Invasive fungal infections are increasing in incidence, along with the use of immunosuppressive medications for the prevention of organ transplant rejection, graft versus host disease and treatment of auto-immune disorders. Additionally, the incidence of invasive fungal infections is increasing with the use of new antineoplastic therapies for malignancy, increasing incidence of diabetes mellitus, expanded use of broad-spectrum antimicrobial therapy and with an aging population with chronic medical problems such as chronic renal failure, chronic obstructive pulmonary disease and HIV. We present a case of primary cutaneous zygomycosis at the insertion site of a central venous catheter in a 45-year-old renal transplant patient admitted for acute pancreatitis. In the critical care setting, clinicians must retain a high index of suspicion for invasive fungal infections in immunocompromised individuals to ensure early diagnosis and provide aggressive medical and surgical intervention. Liposomal amphoterin B is the first line antimicrobial therapy, and reduction or discontinuation of immunosuppressive therapy should be considered. Currently there are no consensus opinions or recommendations for routine, scheduled replacement of central venous catheters to prevent infections, even in immunosuppressed patients.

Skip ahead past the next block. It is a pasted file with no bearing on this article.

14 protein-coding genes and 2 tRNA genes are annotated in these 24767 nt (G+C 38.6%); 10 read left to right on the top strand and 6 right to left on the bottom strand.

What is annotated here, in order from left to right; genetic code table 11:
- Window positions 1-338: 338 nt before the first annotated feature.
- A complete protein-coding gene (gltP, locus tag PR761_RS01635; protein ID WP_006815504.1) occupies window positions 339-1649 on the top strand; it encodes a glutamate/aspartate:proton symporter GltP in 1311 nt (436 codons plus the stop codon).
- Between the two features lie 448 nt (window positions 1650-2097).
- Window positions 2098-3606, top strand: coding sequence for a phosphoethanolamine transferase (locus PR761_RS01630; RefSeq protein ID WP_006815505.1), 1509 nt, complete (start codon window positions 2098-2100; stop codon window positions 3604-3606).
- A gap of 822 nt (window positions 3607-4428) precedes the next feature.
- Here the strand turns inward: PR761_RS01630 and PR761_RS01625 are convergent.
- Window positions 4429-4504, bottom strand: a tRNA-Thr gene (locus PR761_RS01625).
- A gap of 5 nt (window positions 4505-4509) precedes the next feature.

ASJC Scopus subject areas
- Infectious Diseases